Interview With Hadar Jabotinsky

By: Hadar Jabotinsky

In a few words, can you tell us about yourself and how you found your way to the academic world? Why choose this area over all others? Did your personal or professional background lead you to it?

I have always wanted to pursue a PhD. After graduating from the Tel Aviv University Law School and interning for the Tax and Securities Fraud Department at the Tel Aviv District Attorney’s Office, I became Chief Legal Advisor, Secretary to the board of directors and Compliance Officer at Euro-Trade Bank Ltd. The Bank was the smallest in Israel and as such it faced a heavy regulatory burden. This led the bank to restructure as an investment company and return its banking license to the Bank of Israel. Accompanying this process from the legal side raised interesting research questions that I wanted to explore academically. Following the closure of the bank, I joined the European Master’s program in Law and Economics in order to study the question whether competition authorities should intervene in regulated sectors, and specifically in the banking sector. After completing my LL.M I returned to Israel and served as Head of Regulation Section at Leumi Bank and as a Legal Advisor and Compliance Officer at the Israeli branch of HSBC. I left my job at HSBC in order to pursue a Ph.D. in the European Doctorate program in Law and Economics, where I wrote about the structure of financial supervision. My main research question was “The structure of financial supervision: consolidation or fragmentation for financial regulators?” I tackled this question using analytical tools from the Law and Economics genre (especially Game Theory and Network Effects), the institutional design, and competition literature. One of the chapters of my dissertation analyzes the optimal financial regulatory structure from an institutional design perspective in order to determine whether there is a single structure for financial regulators that best facilitates information flow. A version of this chapter was later adjusted to examine the situation in the US (on the federal level) and was published in the Stanford Journal of Law Business and Finance. Currently I am a research fellow at the Cyber Security Center at the Hebrew University Law School. I am also an adjunct professor at Tel Aviv University Law School and at Haifa University Law School, teaching the introductory course to Law and Economics, a course on Regulation, a Securities Law course, an Introduction to Business Law course (for the international program at TAU) and several other courses.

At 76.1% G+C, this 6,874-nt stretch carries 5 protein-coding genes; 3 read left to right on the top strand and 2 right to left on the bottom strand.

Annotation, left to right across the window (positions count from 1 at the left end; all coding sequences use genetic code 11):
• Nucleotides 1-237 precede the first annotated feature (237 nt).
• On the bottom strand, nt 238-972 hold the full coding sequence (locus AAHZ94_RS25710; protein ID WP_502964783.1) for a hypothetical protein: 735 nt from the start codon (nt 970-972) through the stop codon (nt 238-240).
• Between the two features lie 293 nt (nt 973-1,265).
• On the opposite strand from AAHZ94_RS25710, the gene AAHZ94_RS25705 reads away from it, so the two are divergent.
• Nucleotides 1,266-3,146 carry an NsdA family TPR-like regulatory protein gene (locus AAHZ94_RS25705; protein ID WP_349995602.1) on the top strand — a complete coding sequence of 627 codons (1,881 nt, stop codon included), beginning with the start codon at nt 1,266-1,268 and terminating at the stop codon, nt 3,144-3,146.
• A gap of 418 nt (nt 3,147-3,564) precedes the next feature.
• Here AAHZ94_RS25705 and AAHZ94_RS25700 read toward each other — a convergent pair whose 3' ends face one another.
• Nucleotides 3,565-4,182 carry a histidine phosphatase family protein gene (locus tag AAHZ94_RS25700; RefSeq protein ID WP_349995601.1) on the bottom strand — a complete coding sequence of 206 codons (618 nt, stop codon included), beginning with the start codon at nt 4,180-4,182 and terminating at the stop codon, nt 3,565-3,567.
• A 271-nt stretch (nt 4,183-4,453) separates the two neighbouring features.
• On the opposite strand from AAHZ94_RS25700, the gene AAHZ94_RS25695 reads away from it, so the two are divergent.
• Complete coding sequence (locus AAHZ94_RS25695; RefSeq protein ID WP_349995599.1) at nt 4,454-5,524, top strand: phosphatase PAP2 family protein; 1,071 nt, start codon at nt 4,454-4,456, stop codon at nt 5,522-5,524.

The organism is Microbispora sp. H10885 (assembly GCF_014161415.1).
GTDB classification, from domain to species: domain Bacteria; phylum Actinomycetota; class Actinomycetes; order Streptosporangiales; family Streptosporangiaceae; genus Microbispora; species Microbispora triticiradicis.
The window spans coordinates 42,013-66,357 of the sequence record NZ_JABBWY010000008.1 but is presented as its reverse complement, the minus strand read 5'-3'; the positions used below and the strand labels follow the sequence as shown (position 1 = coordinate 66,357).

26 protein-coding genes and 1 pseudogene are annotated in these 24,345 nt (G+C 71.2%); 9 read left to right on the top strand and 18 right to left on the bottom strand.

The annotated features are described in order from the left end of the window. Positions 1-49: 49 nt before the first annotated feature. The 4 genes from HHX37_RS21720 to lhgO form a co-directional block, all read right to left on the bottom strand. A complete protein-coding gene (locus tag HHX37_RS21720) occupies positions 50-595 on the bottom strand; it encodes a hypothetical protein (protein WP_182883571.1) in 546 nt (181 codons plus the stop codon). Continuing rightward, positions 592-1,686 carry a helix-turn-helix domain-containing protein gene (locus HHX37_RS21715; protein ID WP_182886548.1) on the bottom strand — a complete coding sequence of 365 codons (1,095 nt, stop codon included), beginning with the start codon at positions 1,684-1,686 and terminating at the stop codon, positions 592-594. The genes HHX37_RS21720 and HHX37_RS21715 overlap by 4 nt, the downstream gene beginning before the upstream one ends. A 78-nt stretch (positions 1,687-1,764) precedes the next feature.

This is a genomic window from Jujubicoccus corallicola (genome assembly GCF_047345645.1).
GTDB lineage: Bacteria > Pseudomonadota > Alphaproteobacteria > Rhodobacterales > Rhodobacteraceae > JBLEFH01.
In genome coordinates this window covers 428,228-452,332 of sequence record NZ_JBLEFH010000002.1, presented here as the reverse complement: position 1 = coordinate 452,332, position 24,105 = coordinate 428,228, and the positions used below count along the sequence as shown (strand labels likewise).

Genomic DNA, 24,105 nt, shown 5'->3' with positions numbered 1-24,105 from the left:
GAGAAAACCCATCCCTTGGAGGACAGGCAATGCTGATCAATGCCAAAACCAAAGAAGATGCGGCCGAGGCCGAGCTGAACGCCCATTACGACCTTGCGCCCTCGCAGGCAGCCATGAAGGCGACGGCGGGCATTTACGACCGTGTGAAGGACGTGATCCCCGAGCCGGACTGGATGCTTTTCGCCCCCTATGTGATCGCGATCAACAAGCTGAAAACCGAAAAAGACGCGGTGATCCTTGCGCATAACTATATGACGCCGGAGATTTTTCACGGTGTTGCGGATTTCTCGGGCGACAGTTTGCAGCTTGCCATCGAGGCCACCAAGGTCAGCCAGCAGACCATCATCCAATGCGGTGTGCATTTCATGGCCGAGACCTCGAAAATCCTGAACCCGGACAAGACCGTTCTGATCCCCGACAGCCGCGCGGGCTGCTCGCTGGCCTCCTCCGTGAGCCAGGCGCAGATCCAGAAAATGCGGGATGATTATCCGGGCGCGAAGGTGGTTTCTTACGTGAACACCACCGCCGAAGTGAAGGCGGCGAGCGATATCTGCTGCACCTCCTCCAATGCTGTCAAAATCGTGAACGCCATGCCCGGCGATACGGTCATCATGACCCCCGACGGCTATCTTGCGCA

What is the main core of your research? Can you give an example or two?

I am a Law and Economics scholar and my research focuses on financial supervision and regulation. I am currently involved in the development and improvement of models and methods for the study of financial regulation. One of my present areas of research involves regulatory texts (specifically exploring the Basel Accords, which are the global bank risk regulatory standards) using a novel text mining computer program. I am also working on an empirical paper examining how regulatory initiatives become law at the parliament level; a paper offering a behavioral perspective on revolving doors in the financial markets; and a paper examining cryptocurrencies in order to recommend how they should be regulated.

Do you think that in this cyber age these issues are even more complex compared to other times in history? If so – in what ways?

My research on cryptocurrencies is only possible due to the cyber-age. 

After explaining the main core of your research, what do you think is the solution? What is the proper model for that? Is it applicable?

As cryptocurrencies gain popularity, the issue of how to regulate them becomes more pressing. The attractiveness of cryptocurrencies is due in part to their decentralized, peer-to-peer construction. This makes them an alternative to national currencies, which are controlled by central banks. Given that these cryptocurrencies are already replacing some of the “regular” national currencies and financial products, the question then arises: Should they be regulated? And if so, how? This paper draws the legal distinction between cryptocurrencies that are actually currency and those that are securities disguised as currency. It further suggests that in cases where a token is indeed a security, regular securities regulation should apply. In all other cases anti-fraud measures should be in place in order to protect investors. Further regulation should only be put in place if the cryptocurrency starts increasing systemic risk in the general financial system.

What is the next phase in your professional life?

I hope to continue research in the field of financial supervision and regulation and to become a tenured professor at one of Israel’s leading research institutions. 

What is your message to the public?

“Find a Job You Love and You’ll Never Work a Day in Your Life” (Confucius). Since I started researching and teaching, I’ve come to know from my own experience how true this sentence really is.